2012 Montes Alpha Cabernet Sauvignon

Last weekend I went on a quest for 2012 Cabernet Sauvignon, and the Montes Alpha was a specific focus of that search. The latest edition of Wine Spectator piqued my interest in its coverage of Cab, and 2012s in particular. This Chilean red  (which includes 10% Merlot in its composition) lived up to all expectations, a luscious and fragrant beauty that was packed with scents of black fruit, herbs, and even a light metallic tang of some kind.

2012 Montes Alpha Cabernet Sauivignon, Colchagua, Chile.

2012 Montes Alpha Cabernet Sauvignon, Colchagua Valley, Chile.

This AVA in Colchagua, Chile, has a terroir that produces Cabernets that a bit of research tells me are similar to those from Pauillac in Haut-Medoc. This bottle was just under $20, though, and I suspect the French version would be at least three times that figure. Even cooler, in my mind, is that the vineyard’s grapes (from Apalta and Marchigue) are all sustainably dry farmed–they consume far less water than the norm, and produce a noteworthy outcome in the 2012 vintage.

We ate Swiss cheese and mushroom burgers and some ‘crispy crowns’ potatoes alongside this red. Tasting highlights from the Wine Spectator summary read, “Blackberry, graphite, and violet on a structural core of bright acid and plentiful tannin with a long molasses-scented finish.” All that being true, the 2012 Montes Alpha is a very worthwhile drink.

2014 Dona Dominga Merlot

Courtesy of U.S. Airlines is the 2014 Dona Dominga Merlot, and when you’re trapped in midair for a few hours you don’t get too picky about your vino options. And this particular bottle was served to me after escaping a snowy NYC airport and four hours of delays. The flakes were falling fast and furious, and I had had my fingers crossed the whole time hoping to get out. Delays and cancellations were happening all around me and my fellow passengers, so by the time we actually took flight the Dominga was perfect.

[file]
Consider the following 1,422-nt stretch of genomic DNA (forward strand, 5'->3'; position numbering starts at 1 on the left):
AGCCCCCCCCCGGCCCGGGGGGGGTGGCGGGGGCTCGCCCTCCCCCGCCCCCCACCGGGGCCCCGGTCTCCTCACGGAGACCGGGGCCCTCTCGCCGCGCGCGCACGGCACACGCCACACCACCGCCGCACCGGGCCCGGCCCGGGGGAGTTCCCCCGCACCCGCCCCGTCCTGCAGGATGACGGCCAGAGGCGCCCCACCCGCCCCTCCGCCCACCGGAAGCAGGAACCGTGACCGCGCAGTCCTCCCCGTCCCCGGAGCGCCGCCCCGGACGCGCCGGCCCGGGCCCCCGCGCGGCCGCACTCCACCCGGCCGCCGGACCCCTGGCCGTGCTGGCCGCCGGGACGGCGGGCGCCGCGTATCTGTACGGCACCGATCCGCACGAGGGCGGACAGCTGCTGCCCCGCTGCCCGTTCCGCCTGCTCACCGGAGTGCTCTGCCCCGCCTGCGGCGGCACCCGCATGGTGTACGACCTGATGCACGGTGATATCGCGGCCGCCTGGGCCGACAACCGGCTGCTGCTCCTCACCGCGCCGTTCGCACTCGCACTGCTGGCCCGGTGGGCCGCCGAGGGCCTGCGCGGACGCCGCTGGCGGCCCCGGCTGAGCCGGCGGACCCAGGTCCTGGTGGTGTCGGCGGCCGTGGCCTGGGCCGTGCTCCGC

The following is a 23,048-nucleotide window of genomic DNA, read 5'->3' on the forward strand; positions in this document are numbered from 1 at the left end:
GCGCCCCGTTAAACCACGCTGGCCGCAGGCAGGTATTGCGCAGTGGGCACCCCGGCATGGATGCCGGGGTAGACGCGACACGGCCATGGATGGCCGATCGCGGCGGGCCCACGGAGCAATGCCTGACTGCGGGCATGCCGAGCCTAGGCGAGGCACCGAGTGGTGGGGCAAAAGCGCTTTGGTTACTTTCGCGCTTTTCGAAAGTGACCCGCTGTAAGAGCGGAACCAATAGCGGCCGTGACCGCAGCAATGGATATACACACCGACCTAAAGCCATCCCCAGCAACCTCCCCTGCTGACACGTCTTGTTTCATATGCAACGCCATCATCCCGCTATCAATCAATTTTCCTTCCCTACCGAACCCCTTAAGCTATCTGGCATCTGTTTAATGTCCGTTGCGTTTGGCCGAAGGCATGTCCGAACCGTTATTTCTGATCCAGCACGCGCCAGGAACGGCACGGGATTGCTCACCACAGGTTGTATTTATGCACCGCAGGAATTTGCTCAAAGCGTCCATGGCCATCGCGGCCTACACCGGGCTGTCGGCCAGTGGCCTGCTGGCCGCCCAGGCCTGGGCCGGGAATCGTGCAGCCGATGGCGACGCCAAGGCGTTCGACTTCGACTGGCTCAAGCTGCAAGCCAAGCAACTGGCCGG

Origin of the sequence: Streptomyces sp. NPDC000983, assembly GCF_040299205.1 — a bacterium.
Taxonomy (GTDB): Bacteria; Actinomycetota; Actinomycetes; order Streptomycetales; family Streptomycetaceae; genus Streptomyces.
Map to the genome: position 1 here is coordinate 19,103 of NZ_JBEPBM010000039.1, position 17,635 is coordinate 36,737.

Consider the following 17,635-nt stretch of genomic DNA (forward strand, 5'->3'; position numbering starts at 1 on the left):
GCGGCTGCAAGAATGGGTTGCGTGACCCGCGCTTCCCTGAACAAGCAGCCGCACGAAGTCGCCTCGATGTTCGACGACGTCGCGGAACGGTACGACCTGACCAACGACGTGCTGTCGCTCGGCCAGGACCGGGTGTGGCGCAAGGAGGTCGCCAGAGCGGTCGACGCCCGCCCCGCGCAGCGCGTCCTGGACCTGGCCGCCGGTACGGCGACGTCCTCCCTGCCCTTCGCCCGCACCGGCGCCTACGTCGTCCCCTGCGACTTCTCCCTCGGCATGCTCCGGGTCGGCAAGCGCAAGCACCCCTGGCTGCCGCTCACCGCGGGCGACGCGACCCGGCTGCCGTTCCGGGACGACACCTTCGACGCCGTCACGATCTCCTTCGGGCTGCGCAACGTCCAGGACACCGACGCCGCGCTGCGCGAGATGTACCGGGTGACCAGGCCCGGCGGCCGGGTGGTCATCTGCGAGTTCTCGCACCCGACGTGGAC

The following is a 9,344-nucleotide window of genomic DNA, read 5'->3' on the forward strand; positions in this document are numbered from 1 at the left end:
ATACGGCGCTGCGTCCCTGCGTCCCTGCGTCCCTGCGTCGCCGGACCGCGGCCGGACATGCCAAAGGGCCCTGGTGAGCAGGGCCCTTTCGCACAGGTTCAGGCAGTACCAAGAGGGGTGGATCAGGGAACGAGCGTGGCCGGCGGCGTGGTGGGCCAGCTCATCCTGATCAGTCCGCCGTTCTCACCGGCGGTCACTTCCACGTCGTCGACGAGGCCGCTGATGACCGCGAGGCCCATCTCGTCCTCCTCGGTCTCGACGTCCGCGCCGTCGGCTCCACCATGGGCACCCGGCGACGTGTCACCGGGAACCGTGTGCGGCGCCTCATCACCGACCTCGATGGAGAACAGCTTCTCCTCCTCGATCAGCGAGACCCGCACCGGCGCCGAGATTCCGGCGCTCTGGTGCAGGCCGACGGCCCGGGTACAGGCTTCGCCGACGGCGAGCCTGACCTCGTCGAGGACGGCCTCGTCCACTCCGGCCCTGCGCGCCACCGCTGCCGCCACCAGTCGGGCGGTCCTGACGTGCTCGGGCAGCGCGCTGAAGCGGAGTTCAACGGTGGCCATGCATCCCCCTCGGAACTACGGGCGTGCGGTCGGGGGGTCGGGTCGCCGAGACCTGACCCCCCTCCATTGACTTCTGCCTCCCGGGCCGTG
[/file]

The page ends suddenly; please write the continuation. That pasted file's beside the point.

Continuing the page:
2014 Dona Dominga Merlot, Chile.

2014 Dona Dominga Merlot, Colchagua Valley, Chile.

Having said that, this one was less about a flavor profile or specific taste. Was it a bit too cold when served? Yes. But was it one of the best glasses of wine I’ve had in some time? Given the occasion, let me say absolutely.

2011 Casillero del Diablo Reserva White

A rare white wine entry among all the reds here on Notes–this is the 2011 Casillero del Diablo Reserva White. The Diablo originates from the Limarí Valley of Chile (does that make this northern Chilean area the root of all evil? or just great wine?), where the local climate imparts great tropical fruit notes to its white wines. The springtime temperatures, which can range from about 53 degrees at night to 77 by day, reminds me of Southern California and is just about ideal for growing tropical fruit. Or grapes, as it turns out.

2011 Casillero del Diablo Reserva White, Limarí Valley, Chile.

2011 Casillero del Diablo Reserva White, Limarí Valley, Chile.

We opened the Diablo midweek, just a little dinner beverage that we sipped for a meal or two before finishing it off tonight with some light but delicious sushi and sashimi. The 2011 Casillero del Diablo Reserva White is a blend of whites, folding together Chardonnay (65%) and Moscato (35%) that is plucked from vineyards along Chile’s coast. In this guy’s mind, the mix works well and especially for wine drinkers like me who are looking for more than a Pinot Grigio but often less than a Chardonnay in a white. Give it a go–you’ll probably get an immediate whiff of citrus when you uncork it.

The winemaker says it has scents of “…pineapple, citrus, peaches, and hints of honey…” I’m not sure about the honey but you can definitely appreciate the others both on the nose and on your palate. We’ve done Diablo wines in the past, and you can read about them here or here. I hope you give this one a shot yourself. It’s readily available, inexpensive, and pretty decent as a working man’s white wine.